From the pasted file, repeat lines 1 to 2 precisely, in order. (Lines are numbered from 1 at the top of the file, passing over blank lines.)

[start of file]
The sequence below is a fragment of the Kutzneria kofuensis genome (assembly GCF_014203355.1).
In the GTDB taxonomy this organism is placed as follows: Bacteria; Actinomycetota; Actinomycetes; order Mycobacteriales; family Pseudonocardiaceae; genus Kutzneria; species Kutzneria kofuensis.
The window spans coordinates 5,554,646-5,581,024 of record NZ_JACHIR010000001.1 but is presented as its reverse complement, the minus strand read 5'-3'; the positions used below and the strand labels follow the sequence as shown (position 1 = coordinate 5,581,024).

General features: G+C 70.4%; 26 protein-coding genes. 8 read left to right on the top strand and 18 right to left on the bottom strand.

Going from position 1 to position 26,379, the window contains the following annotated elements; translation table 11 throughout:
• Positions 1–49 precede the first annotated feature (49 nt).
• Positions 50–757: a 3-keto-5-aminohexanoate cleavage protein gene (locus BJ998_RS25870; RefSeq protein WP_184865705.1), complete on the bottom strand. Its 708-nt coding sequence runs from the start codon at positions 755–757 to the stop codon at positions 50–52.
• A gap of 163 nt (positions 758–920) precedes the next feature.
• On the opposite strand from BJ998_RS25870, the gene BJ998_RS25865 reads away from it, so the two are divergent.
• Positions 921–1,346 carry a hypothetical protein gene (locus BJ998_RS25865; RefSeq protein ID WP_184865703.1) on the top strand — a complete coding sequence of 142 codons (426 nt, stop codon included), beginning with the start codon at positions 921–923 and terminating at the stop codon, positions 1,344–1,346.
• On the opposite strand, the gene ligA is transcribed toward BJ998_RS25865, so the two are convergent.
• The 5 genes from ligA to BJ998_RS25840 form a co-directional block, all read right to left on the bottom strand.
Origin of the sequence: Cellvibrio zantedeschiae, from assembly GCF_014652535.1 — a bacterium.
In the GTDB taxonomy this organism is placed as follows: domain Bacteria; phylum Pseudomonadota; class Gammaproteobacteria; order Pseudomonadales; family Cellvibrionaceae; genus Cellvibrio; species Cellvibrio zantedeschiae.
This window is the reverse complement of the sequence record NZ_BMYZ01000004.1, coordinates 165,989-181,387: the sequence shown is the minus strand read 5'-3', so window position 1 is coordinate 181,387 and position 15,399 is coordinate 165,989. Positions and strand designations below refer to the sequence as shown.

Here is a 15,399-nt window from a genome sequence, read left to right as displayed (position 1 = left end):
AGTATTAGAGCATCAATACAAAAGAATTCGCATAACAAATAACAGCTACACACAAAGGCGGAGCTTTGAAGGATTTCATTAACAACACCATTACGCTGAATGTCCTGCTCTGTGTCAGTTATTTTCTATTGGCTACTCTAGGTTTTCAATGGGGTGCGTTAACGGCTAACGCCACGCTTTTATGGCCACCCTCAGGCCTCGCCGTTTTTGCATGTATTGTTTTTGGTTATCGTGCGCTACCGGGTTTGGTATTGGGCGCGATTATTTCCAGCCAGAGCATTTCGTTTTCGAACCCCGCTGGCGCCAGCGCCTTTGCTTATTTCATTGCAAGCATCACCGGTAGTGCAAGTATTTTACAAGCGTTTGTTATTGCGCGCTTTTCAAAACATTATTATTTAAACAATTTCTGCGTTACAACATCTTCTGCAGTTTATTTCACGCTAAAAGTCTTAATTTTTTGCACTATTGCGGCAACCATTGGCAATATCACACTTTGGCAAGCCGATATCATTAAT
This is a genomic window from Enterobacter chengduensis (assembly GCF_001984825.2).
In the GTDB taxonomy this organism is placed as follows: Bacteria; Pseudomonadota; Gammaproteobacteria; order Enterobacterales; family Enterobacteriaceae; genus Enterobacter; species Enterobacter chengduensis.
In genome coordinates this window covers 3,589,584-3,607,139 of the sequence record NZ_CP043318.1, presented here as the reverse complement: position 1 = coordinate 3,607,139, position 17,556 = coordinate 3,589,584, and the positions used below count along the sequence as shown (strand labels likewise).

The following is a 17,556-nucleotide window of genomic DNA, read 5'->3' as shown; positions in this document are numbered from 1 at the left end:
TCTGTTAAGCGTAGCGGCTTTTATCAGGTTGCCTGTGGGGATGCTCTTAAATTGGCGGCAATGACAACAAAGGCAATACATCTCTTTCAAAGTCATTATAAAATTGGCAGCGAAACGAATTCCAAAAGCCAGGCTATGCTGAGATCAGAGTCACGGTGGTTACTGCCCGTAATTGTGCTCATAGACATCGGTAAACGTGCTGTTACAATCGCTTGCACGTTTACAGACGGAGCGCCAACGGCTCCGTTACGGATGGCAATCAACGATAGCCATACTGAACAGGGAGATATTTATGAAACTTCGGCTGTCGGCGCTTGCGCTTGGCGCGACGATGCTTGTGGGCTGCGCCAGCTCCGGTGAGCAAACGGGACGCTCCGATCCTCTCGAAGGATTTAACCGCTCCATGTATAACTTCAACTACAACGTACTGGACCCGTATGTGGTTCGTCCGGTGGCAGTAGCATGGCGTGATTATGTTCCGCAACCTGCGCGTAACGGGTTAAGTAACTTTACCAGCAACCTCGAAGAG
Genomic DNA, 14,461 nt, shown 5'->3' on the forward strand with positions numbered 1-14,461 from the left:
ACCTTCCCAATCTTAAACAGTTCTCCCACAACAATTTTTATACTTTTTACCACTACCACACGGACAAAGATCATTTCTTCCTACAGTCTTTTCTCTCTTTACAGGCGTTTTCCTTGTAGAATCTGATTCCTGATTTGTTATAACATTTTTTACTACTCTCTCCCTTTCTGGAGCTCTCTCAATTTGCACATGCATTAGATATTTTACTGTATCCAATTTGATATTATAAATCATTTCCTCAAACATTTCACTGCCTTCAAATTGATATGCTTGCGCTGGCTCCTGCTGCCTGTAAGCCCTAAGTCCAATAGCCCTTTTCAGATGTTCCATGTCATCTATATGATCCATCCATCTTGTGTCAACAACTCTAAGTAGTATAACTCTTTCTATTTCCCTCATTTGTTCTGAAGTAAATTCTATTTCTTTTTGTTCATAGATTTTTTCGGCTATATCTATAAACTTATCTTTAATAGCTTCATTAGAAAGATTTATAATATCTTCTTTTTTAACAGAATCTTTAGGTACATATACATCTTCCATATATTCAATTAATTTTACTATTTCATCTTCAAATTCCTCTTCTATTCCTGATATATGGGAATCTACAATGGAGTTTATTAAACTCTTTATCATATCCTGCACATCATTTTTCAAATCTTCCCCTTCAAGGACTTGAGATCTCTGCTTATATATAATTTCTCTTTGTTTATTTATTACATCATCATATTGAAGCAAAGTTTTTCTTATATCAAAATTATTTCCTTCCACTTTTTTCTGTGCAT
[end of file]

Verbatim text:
The sequence below is a fragment of the Kutzneria kofuensis genome (assembly GCF_014203355.1).
In the GTDB taxonomy this organism is placed as follows: Bacteria; Actinomycetota; Actinomycetes; order Mycobacteriales; family Pseudonocardiaceae; genus Kutzneria; species Kutzneria kofuensis.